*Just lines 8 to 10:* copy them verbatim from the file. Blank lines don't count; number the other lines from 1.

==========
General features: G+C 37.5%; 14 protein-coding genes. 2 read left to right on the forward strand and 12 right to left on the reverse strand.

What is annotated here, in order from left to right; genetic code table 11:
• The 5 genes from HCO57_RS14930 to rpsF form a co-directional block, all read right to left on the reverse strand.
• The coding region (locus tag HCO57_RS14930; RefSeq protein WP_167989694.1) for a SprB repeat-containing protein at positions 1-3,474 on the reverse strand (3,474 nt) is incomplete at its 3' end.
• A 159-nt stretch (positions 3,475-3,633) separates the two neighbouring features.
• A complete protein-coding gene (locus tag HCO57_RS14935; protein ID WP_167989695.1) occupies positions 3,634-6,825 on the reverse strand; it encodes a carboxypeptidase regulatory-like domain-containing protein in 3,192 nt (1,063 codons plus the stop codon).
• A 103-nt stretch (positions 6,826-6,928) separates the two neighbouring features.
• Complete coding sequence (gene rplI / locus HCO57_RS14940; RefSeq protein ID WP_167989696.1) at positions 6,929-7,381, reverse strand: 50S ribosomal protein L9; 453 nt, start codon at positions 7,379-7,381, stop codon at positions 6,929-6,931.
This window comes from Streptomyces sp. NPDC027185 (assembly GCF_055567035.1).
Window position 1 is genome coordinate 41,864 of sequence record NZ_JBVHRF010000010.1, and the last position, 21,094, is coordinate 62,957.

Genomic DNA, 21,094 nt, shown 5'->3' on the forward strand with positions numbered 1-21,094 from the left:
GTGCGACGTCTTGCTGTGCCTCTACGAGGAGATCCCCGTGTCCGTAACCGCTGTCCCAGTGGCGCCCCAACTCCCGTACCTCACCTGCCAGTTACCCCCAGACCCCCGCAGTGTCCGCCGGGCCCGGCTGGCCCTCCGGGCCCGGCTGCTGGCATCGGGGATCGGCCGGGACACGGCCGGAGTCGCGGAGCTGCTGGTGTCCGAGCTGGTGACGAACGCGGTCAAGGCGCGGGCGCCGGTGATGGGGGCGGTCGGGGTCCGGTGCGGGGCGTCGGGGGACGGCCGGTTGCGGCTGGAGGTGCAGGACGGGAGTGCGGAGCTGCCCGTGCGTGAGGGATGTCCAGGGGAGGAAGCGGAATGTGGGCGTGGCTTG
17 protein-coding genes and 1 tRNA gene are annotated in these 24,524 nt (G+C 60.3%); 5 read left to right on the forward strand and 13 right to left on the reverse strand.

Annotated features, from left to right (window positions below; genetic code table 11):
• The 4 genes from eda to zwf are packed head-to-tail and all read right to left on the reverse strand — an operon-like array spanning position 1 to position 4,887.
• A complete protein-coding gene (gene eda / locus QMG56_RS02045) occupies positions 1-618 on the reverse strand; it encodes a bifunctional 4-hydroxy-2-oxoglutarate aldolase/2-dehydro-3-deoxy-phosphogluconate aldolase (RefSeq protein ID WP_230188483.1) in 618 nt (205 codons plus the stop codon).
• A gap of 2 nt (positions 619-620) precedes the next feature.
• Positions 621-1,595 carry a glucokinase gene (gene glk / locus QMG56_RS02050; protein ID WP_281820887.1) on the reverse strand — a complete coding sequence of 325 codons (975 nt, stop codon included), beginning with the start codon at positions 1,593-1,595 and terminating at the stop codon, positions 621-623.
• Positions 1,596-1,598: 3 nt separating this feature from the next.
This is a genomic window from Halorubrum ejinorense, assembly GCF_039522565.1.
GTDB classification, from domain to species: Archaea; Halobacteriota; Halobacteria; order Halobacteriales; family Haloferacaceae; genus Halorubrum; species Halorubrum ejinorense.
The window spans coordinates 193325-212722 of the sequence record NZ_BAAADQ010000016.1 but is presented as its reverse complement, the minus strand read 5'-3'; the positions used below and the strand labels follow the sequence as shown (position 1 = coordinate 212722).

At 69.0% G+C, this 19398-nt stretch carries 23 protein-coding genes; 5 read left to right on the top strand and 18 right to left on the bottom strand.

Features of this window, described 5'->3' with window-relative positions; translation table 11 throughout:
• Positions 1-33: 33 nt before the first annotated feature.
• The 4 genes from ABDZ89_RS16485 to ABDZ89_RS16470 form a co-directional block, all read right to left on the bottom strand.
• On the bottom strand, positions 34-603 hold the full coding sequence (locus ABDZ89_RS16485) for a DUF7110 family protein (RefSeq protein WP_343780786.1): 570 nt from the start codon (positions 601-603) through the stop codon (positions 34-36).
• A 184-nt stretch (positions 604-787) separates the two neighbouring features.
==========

• Complete coding sequence (gene rplI / locus HCO57_RS14940; RefSeq protein ID WP_167989696.1) at positions 6,929-7,381, reverse strand: 50S ribosomal protein L9; 453 nt, start codon at positions 7,379-7,381, stop codon at positions 6,929-6,931.
This window comes from Streptomyces sp. NPDC027185 (assembly GCF_055567035.1).
Window position 1 is genome coordinate 41,864 of sequence record NZ_JBVHRF010000010.1, and the last position, 21,094, is coordinate 62,957.